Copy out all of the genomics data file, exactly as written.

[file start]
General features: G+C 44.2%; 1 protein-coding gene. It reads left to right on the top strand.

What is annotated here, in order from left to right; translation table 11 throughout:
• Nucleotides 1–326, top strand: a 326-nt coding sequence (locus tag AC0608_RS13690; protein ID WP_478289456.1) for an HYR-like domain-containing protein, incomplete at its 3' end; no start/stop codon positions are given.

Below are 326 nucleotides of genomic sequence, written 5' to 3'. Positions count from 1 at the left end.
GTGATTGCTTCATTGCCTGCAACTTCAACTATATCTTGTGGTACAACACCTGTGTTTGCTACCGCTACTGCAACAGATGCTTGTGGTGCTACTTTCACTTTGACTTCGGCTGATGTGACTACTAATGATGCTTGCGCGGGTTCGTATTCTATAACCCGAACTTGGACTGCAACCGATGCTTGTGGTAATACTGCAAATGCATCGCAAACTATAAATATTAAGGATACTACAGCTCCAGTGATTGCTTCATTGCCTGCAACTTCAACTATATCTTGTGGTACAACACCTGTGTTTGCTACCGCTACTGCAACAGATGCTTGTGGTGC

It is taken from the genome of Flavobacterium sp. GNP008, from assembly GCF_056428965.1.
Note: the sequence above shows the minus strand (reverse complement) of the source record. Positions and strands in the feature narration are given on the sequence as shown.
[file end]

General features: G+C 44.2%; 1 protein-coding gene. It reads left to right on the top strand.

What is annotated here, in order from left to right; translation table 11 throughout:
• Nucleotides 1–326, top strand: a 326-nt coding sequence (locus tag AC0608_RS13690; protein ID WP_478289456.1) for an HYR-like domain-containing protein, incomplete at its 3' end; no start/stop codon positions are given.

Below are 326 nucleotides of genomic sequence, written 5' to 3'. Positions count from 1 at the left end.
GTGATTGCTTCATTGCCTGCAACTTCAACTATATCTTGTGGTACAACACCTGTGTTTGCTACCGCTACTGCAACAGATGCTTGTGGTGCTACTTTCACTTTGACTTCGGCTGATGTGACTACTAATGATGCTTGCGCGGGTTCGTATTCTATAACCCGAACTTGGACTGCAACCGATGCTTGTGGTAATACTGCAAATGCATCGCAAACTATAAATATTAAGGATACTACAGCTCCAGTGATTGCTTCATTGCCTGCAACTTCAACTATATCTTGTGGTACAACACCTGTGTTTGCTACCGCTACTGCAACAGATGCTTGTGGTGC

It is taken from the genome of Flavobacterium sp. GNP008, from assembly GCF_056428965.1.
Note: the sequence above shows the minus strand (reverse complement) of the source record. Positions and strands in the feature narration are given on the sequence as shown.